Despite its admission and agreement not to make any claim for alleged undercharges, and its unvarying conduct over the years in billing Knox according to the actual contract between the parties, and despite the unconcern of the I.C.C., Carrier contends that it is entitled to recover from Knox the difference between the transportation charges actually paid and the charges computed on the basis of the filed, albeit erroneous, Schedule of Charges (Ex. C). It contends that under the law no act or omission on its part may estop it from collecting less than the filed charges. In short, it insists that the law of contracts and equity must give way to the statutory requirement as is the case if Carrier were a common carrier.
We do not agree.
Under the facts and circumstances of this case, we think the intentions of the parties expressed by the parol terms of their private contract, and the disclaimer of Carrier, should prevail.
Contract carriage is grounded on individual contracts between shippers and contract carriers. It is not based on a continuing offer to provide service to the general public, as is common carriage. Common carriage is regulated to protect the public from price discrimination; contract carriage is regulated to protect common carriers from cut-throat competition by contract carriers (§ 318(b), 49 U.S.C.A.). Subject to that limitation, contract carriage is special and individual; its purpose is to meet the needs of the particular shipper. Thus the shippers need not look at the rates filed by the contract carrier, whereas the shipper by common carrier is absolutely bound by the filed tariff of the common carrier.
Since the rates actually charged Knox by Carrier were competitively comparable to those charged by common carriers operating in the vicinity, it is obvious why the I.C.C. expressed no concern in any action to enforce collection of the alleged undercharges. No common carrier was injured competitively by Carrier's mistake. On the other hand, if the rates mistakenly filed by Carrier were enforced by this court, not only would effect be given to Carrier's mistake and omission, but it would also enable Carrier to collect exorbitant rates for past services far in excess of those charged by common carriers offering similar services during the same period.
It is our opinion that in this action between parties to contract carriage, as distinguished from common carriage, contract principles should be applied in determining their rights and liabilities and not the rates filed in the erroneous Schedule of Charges. Accordingly, judgment will be entered in favor of Knox.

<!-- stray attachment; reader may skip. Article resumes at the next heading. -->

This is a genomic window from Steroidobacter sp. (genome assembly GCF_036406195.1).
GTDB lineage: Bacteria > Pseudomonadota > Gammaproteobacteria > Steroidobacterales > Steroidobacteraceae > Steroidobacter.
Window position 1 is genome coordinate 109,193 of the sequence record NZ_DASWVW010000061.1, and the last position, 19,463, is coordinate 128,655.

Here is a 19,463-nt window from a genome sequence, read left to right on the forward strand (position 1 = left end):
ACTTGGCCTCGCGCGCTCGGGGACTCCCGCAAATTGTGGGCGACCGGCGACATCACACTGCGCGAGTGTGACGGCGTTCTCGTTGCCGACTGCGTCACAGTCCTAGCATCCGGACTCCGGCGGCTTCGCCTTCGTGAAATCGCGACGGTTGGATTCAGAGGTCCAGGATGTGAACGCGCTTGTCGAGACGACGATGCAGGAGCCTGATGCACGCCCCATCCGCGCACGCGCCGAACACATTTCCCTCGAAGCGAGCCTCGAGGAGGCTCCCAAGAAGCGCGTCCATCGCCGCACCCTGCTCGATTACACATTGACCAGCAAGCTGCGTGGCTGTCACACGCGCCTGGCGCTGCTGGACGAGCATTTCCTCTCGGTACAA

CONCLUSIONS OF LAW
1. This court has jurisdiction to hear and determine this action, which arises under an Act of Congress regulating commerce, i.e., the Interstate Commerce Act, 28 U.S.C. § 1337.
2. Carrier as a contract carrier was responsible under the Interstate Commerce Act for preparing and filing with the Interstate Commerce Commission a correct Schedule of Charges in accordance with its contract with the shipper, Knox.
3. The failure by Carrier to publish a correct Schedule of Charges does not subject the defendant Knox to liability for payment of additional charges in accordance with an erroneous Schedule where both the shipper and the carrier agree that the Schedule does not reflect the contract between the parties.
4. Although the Interstate Commerce Act provides that a contract carrier shall not charge less than the rates specified in its schedule of charges, this provision does not subject a shipper to liability to the contract carrier for payment of schedule charges which carrier admits are incorrect.
5. Decisions of the Interstate Commerce Commission and legislative history of the Interstate Commerce Act clearly demonstrate that the purpose of contract carrier regulation is to protect the common carrier.
6. So far as the purposes of economic regulation of contract carriage are concerned they were completely satisfied by the freight charges published by Carrier (although incomplete by reason of the mistaken or inadvertent omission of the stoppage in transit rule) in view of the rates filed by the common carriers, W. I. Womeldorf & Sons and Motorway Corporation.
7. In view of all of the facts in this case, to permit Carrier, a contract motor carrier, to recover additional hauling charges based upon its admittedly erroneously published Schedule of Charges would unduly and unconscionably enrich Carrier who is responsible for publishing such Schedule of Charges. Such a result would be contrary to the purposes and principles of those sections of the Interstate Commerce Act which regulate contract motor carriers.
8. Judgment should be entered in favor of the defendant Knox.